Australia’s eastern seaboard gets a lot of love from the startup community, with a collective 83% of the country’s startups being located in Victoria, New South Wales, Queensland, and the Australian Capital Territory. But Western Australia has proven it can hold its own, with a number of 2017’s prominent startups being headquartered there.
Some of these startups have been recognised and shortlisted for Techboard’s 2017 WA awards, ran annually by the online startup directory which is based in the state. The winners of the award will be announced on December 5 at an event ran in conjunction with StartupWA, the state’s startup advocacy group.
This year’s awards shortlist feature companies from the blockchain, cybersecurity, and fintech sectors. The list of 10 are below, in alphabetical order.
Credi | Fintech | Founded in 2016
Credi is a platform to allow family and friends to establish simple loans between themselves, aiming to take away some of the most difficult aspects of relationship and personal loans by creating digitally signable legally binding contracts.
Cycliq | Consumer goods | Founded in 2014
ASX-listed Cycliq creates smart bike cameras and safety lights for cyclists, with the company stemming from a successful Kickstarter campaign in 2014. Since then, it’s managed to land a number of high-profile brand ambassadors, including Cadel Evans and Caleb Ewan.
“It’s all about awareness — because our particular product produces such rich content it’s an easy medium to share,” Cycliq co-founder Kingsley Fiegert told StartupSmart in June.
“You need to find ambassadors that get your product and are aligned with the ideal customers that buy your products.”
DigitalX | Blockchain/fintech | Founded in 2014
Also ASX-listed, DigitalX is a blockchain advisory firm based in Perth and New York, and has advised some big-name clients such as Australia’s own Power Ledger, and Bankera — which raised a $39 million pre-initial coin offering round.
The company was one of the top 50 fastest growing tech companies, according to financial services firm Deloitte in 2016, and co-founder Zhenya Tsvetnenko launched a financial health education startup called Future Penny in April last year.
Family Zone | Cyber Security | Founded in 2015
Family Zone aims to provide parents and families with comprehensive cyber security and cyber activity solutions, as both a way to protect and limit kids interactions with the cyber world.
Fastbrick | Constructiontech | Founded in 2015
Fastbrick Robotics is another ASX-listed company to make the shortlist. It recently raised $35 million from institutional investors to further develop its commercial prototypes for a bricklaying robot.
Constructiontech startups such as Fastbrick were recently found to be primed to boost Australia’s economy by $25 billion a year over the next decade, and heralded as a “huge opportunity”.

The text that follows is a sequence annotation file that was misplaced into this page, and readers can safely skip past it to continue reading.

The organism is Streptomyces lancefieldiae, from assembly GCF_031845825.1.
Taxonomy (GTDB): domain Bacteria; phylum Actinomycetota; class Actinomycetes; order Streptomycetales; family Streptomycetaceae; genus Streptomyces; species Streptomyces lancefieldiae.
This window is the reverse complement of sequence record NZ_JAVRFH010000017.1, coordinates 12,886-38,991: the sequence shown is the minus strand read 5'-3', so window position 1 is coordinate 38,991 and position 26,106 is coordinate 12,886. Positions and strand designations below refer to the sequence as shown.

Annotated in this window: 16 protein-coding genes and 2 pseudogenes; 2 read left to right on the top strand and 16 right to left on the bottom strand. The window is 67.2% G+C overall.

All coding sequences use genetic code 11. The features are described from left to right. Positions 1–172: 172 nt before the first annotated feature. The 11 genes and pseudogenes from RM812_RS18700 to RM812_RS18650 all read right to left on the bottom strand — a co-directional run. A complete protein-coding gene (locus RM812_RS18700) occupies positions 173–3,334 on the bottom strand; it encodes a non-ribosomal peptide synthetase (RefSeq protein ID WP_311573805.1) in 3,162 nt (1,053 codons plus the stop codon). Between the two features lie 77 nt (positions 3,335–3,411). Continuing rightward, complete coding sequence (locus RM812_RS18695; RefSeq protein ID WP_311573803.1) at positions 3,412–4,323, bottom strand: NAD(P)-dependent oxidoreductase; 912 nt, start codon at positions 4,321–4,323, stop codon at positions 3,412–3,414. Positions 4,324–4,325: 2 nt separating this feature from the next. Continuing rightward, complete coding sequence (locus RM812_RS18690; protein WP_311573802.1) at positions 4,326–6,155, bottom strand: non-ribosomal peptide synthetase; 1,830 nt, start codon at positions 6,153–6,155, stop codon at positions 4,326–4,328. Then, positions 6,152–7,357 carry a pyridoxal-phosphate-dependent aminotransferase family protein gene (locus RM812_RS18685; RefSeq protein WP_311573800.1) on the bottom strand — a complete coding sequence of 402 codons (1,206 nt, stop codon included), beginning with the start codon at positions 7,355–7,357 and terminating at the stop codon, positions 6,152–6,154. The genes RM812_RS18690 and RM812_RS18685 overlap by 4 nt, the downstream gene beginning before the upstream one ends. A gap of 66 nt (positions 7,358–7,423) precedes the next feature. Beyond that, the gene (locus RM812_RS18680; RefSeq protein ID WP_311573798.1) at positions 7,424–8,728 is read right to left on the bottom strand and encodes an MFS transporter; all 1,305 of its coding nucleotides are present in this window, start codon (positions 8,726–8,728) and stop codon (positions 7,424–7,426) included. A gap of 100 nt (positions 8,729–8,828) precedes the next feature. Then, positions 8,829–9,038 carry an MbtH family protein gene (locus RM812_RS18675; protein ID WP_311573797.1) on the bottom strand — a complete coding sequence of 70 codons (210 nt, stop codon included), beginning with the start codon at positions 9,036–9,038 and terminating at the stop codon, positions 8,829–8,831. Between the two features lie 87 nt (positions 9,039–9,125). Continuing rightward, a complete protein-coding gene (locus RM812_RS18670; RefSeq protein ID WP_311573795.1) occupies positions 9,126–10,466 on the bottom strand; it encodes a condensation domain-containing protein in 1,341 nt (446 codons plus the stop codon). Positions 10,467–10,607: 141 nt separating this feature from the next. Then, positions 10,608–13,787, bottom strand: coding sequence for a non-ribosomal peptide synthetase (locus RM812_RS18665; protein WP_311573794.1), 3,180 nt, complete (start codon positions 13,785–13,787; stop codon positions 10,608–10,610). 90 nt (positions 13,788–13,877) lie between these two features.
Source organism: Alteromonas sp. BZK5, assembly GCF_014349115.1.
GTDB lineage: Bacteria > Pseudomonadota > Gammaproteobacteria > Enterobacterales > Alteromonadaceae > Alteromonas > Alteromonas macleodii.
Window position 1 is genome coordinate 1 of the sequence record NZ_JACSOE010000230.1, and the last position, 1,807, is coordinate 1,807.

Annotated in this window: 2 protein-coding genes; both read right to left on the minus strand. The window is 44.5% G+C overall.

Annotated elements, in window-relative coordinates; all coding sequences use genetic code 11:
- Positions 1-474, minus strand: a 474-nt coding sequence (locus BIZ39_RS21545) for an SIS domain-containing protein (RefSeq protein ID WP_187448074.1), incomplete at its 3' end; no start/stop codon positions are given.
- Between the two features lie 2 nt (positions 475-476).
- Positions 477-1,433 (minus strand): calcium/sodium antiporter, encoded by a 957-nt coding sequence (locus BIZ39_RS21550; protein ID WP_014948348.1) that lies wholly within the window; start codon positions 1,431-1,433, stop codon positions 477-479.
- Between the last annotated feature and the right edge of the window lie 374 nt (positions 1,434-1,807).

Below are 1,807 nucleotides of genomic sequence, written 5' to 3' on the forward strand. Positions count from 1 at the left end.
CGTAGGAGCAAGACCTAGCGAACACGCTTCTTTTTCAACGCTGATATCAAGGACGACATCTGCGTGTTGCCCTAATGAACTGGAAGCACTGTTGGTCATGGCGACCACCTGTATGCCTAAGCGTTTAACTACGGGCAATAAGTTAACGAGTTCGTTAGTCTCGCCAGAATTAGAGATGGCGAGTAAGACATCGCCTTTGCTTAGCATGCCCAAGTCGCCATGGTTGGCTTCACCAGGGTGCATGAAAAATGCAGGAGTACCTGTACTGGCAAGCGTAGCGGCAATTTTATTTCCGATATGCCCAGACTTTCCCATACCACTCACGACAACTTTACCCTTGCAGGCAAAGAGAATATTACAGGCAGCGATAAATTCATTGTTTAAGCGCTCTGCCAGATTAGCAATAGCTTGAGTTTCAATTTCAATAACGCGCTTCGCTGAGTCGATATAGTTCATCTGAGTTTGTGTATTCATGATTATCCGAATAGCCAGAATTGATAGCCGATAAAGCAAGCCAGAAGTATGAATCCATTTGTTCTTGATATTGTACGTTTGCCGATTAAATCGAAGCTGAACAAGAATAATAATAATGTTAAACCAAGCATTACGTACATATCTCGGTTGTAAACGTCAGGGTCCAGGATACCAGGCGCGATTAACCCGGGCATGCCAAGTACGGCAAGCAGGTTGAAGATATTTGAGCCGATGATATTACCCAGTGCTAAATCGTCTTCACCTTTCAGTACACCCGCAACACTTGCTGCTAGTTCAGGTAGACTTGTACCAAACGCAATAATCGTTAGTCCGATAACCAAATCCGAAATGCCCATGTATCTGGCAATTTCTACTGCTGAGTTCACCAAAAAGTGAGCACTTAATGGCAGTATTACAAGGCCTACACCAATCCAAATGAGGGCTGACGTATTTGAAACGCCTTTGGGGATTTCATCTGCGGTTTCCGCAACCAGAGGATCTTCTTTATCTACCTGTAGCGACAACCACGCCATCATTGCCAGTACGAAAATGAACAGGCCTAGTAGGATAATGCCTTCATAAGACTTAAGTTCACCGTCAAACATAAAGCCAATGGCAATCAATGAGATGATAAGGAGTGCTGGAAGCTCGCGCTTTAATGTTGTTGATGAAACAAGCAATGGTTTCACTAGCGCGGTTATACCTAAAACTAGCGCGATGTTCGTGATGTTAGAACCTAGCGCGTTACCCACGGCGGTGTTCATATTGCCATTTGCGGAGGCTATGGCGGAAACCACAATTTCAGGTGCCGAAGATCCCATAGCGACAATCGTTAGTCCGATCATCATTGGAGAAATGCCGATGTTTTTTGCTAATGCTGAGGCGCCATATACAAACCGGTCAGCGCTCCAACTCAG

Hazer Group | Energy | Founded in 2010
Based off groundbreaking research done by the University of Western Australia, Hazer Group is focused on cheap and clean hydrogen energy solutions by converting methane in natural gases into hydrogen, storing the fuel in graphite.
“The early stage indication is certainly that it has the potential to be not only the cleanest but the cheapest way of making hydrogen globally,” managing director Geoff Pocock told The Guardian.
HealthEngine | Health and biotech | Founded in 2006
HealthEngine is behind one of 2017’s biggest startup raises, locking in a $26.7 million in a Series C round in April. The platform offers an online marketplace for finding and booking healthcare appointments, with co-founder Marcus Tan telling StartupSmart the startup began as just “two guys in a lounge room”.
“[Investors] want to know that you’ve done your homework. From a building confidence and trust perspective, it’s knowing your team can deliver,” Tan said after the capital raise.
LiveHire | HR | Founded in 2011
“For companies looking to come through, make sure you spend time in the private sector and successfully complete a minimum of three funding rounds.”
That was LiveHire’s co-founder Michael Haywood’s advice to startups looking to go public after the HR company completed a $40 million initial public offering in June 2016.
“The IPO process is about testing the business for resilience and testing that the ship has been built with a strong vision,” he said.
Nuheara | Wearables | Founded in 2007
ASX-listed smart-earphones company Nuheara successfully completed a $9 million raise in July, and is proudly Australia’s only listed consumer wearables company. The company backdoor listed after finding the venture capital market inhospitable.
“We tried the VC route in Australia — our aim was to remain Australian. VC’s in Australia wanted us post revenue and as a hardware based business it was impossible for us to do; we needed capital to get the hardware up,” co-founder Justin Miller told StartupSmart.
“It’s disappointing — I would have liked the VC market to have embraced us a little more.”
Power Ledger | Energy and blockchain | Founded in 2016
One of Australia’s first successful initial coin offerings was done by energy-trading blockchain startup Power Ledger, which raised $34 million dollars on the blockchain in October to expand and develop its technology.
Since then, the startup has continued to see success, with the value of its POWR token rising considerably, and it winning part of a federal government $8 million Smart Cities grant.
“We’ve got a pipeline of projects we’re working on which will hopefully see an increase of utilisation for the POWR token. That’s the focus of the business – create projects which will increase the use of the POWR token,” co-founder Jemma Green told StartupSmart.
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